Just a 90 minute ferry ride from the Canadian mainland, Vancouver Island presents a time-forgotten world of towering cedar groves, quirky fishing villages, and craggy coastline. Though historically overlooked by world travelers, in recent months the destination has received major accolades from vaunted publications like Conde Nast Traveler and Travel + Leisure. For good reason: this 500km-long island is a wilder Acadia, less-crowded Big Sur, and more accessible Alaska all rolled into one. With stunning scenery, compelling local culture, and eye-popping wildlife, it’s an instant contender for any bucket list. Still not convinced? Here are a few of our favorite highlights.
With climate conditions similar to Washington’s Olympic Peninsula and California’s coastal redwood forests, Vancouver Island is a perfect haven for truly colossal trees. Stands of giant red cedars, Sitka spruce, and Douglas fir tower in the air. In Pacific Rim National Park, a walk on the Ancient Cedars Loop Trail brings you into contact with cedars over 800 years old; one measures almost 40 feet in diameter. Further south, Cathedral Grove in MacMillan Provincial Park presents one of the last remnants of a Douglas Fir ecosystem almost completely wiped out by forest fires 350 years ago. These massive trees are over 250 feet tall.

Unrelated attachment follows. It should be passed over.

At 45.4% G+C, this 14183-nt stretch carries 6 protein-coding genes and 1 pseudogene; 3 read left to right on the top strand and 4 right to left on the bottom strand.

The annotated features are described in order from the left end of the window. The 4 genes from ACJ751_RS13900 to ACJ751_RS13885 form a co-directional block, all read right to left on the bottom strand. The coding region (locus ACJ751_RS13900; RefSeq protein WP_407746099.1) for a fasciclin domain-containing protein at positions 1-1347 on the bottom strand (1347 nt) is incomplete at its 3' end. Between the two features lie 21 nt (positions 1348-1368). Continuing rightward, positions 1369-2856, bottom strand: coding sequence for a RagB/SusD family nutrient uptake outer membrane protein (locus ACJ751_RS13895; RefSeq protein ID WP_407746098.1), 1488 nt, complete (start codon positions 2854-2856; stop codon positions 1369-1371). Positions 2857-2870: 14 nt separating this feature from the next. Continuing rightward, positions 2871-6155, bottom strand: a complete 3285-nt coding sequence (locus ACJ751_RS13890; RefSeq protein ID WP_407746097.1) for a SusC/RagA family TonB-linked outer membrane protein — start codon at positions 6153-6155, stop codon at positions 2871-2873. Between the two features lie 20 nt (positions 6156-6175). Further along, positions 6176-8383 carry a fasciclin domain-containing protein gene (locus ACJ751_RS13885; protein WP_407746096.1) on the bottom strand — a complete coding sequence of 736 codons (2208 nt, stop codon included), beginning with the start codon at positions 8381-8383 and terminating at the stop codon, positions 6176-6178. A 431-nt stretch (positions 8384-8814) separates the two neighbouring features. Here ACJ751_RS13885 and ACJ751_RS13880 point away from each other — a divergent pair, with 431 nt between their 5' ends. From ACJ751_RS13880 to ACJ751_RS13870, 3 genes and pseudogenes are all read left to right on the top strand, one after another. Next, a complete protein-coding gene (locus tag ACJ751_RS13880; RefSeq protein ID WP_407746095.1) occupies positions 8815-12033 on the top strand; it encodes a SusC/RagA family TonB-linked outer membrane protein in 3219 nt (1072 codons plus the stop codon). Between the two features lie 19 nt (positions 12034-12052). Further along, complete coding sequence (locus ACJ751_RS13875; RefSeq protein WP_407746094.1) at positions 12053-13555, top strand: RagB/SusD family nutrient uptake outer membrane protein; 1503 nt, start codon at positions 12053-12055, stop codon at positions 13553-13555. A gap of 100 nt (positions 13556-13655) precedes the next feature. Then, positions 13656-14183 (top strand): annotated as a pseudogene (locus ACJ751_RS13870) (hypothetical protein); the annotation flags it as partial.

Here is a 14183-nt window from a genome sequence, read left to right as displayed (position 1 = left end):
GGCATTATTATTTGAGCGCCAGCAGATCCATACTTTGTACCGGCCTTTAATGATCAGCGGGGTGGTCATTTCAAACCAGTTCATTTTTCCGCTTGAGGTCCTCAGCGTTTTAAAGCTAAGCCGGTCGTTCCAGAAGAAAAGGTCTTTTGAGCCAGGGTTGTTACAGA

You don’t have to venture far from Vancouver Island’s largest metropolitan area, Victoria, to begin experiencing the region’s spectacular wildlife. Red-tailed hawks, bald eagles, otters, and elk may be spotted throughout the island. But perhaps the greatest thrill is to embark in an open-air, 24-foot rigid-hulled Zodiac-style boat and head into the calm fjord inlets of Clayoquot Sound in search of black bear. Stopping in sheltered bays, you can marvel at these majestic creatures as they forage in tidal pools for crabs, clams, and barnacles.
For more than 10,000 years, First Nations tribes (the ancient peoples who first settled Canada) have called Vancouver Island home. Learn about their fascinating cultures as you explore the island: stopping by beaches where they launched dugout canoes (each made from the trunk of a massive cedar tree), and even talking with a local guide who shares a bit of his people’s history and lore.
First Nations tribes have revered and depended on Vancouver Island’s salmon for centuries—to the point of considering them spiritually superior to humans. No wonder: the region’s Chinook and Coho varieties are considered the best in the world. Eating them as the locals do—freshly caught, barbecued on the beach, and accompanied by a beautiful sunset—can be for some a borderline religious experience. As our local friend Malcolm Taliano says, “There’s just something about the rhythmic waves, fading light, endless horizon, and feeling of sand beneath your toes. I’ve seen people who didn’t eat fish at all ask for seconds!”
Rocky cliffs lashed by roiling waves, stunning beaches, barrier reefs churning up the surf: for many travelers there’s no topping Vancouver Island’s iconic coast. Nowhere is this more evident than on the island’s remote western shore. Here, you can walk along the Wild Pacific
Trail, keeping an eye out for breaching whales, sea lions, and seals. To take in the drama around you, pause at viewing nooks and decks for a bird’s-eye view of surge channels, tumbling cliffs, and wide sandy beaches.